Haggai and Zechariah both relayed messages concerning rebuilding the temple and returning Jewish life back to normal. Haggai was more focused. He told Zerubbabel and the people to get to work on the immediate job of rebuilding. Zechariah went on to expand on the responsibilities of the Jewish nation as a witness to the nations around the world. How do you recover from any disaster, such as fire, bankruptcy, job loss, death in the family, divorce, or displacement? How do you reestablish order and culture? What was the role of the Jewish nation then and in its future? Zechariah dealt with these issues, besides encouraging work on the temple.
Zechariah was a visionary. Literally. He saw allegorical visions that painted memorable pictures that would guide the people in returning to God. Close your eyes and image a field of fragrant flowering myrtle trees. A man, the Lord, stands there to care for them, after having ridden one of the four horses, the four empires. He is angry with these empires for having it so easy and being so hard on his people, beyond what was necessary for their discipline. He is there to care for his myrtle trees and vows that they will flourish. How he loves Jerusalem!
Zechariah’s pictures continue. Here is the second of eight. The four horses are now four Ram’s horns, ancient symbols of authority, like crowns or scepters are to us today. The man among the myrtle trees is angry with the empires for having scattered his people. Look now and see four artisans with the power to unmake the horns. Every empire that raises itself up against Judah will eventually be brought down by another nation. This is certain.
A man travels to Israel to measure the limits of Jerusalem, but it far exceeds its walls, as nations pour into it. God claims it for himself and rises to its defense. It’s prosperity seems boundless.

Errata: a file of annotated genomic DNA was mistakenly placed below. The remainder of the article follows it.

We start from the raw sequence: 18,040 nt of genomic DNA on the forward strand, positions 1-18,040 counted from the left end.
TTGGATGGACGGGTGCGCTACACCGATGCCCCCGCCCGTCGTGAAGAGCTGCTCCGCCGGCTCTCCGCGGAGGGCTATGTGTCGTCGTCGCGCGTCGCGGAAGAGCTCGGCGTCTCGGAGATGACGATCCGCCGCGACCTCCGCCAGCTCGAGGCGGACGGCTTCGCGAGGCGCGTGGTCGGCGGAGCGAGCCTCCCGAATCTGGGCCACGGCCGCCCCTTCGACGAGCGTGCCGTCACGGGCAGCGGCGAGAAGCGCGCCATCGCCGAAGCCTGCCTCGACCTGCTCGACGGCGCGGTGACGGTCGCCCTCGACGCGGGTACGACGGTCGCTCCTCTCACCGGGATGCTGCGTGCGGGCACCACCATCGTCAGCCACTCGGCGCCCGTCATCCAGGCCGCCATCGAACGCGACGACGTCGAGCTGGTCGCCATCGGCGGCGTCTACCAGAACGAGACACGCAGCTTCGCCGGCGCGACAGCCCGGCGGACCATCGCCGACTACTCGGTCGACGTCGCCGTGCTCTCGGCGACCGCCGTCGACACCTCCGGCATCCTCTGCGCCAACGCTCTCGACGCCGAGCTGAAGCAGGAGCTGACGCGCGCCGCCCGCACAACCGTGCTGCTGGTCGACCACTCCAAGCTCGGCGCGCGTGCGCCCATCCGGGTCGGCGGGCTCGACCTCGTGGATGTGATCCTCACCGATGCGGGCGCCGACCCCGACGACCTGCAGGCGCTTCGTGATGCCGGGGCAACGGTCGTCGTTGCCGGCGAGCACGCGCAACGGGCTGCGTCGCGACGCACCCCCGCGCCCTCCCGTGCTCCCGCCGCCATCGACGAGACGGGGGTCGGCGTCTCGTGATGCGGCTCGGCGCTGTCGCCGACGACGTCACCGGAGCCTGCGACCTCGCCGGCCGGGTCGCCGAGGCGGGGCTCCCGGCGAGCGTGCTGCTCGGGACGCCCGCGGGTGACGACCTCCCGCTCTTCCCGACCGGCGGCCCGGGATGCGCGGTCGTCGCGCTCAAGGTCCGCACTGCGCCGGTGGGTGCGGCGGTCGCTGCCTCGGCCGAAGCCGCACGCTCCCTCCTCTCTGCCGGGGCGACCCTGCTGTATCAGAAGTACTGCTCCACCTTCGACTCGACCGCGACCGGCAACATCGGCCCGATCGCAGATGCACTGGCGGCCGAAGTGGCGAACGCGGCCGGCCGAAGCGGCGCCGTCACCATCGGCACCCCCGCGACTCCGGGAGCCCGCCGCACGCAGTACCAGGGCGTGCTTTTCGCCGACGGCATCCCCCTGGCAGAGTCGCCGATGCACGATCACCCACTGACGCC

Then we see Joshua, the current high priest, and Satan pointing out his sins. The Lord has him dressed in purified garments and forgives his sins, as he speaks to him of the Branch, the Messiah, the True Vine, who would take away our sins in a single day.
The image continues to build, as we see two olive trees that feed oil into a lamp whose light goes out to the whole world. The nations will see what has happened to Israel and learn. The prosperity and holiness of Israel will place it in the middle of history, where it cannot be ignored.
Then, far above everything, a written document flies across the skies. It denounces two basic wrongs: plundering the goods of others, and all sorts of lying. The same law judges all nations, both Israel and the empires.
Those first six visions encouraged the Jews to prosper. The last two visions are ominous and futuristic. To begin with, a woman sitting in a basket is carried to Babylon, where it will be housed for some future event. Then four chariots, led by four strong horses, go out to wander throughout the earth. Something evil is in our future. Israel has a role to play in a future that has not yet been revealed.
Zechariah has been considered the most messianic and apocalyptic of the Old Testament books. He prophecies about the Messiah who will come into Jerusalem mounted on a donkey, be betrayed for thirty pieces of silver that will be thrown to the potter, be struck so that his followers scatter, be pierce, and finally be king over all the earth. If Zechariah is right, which he seems to be, Israel is back in the saddle of history in order to face off in a great conflict against all the nations of the world. It behooves us to understand why. The reason for the final conflict is revealed by understanding the conflicts of ancient history.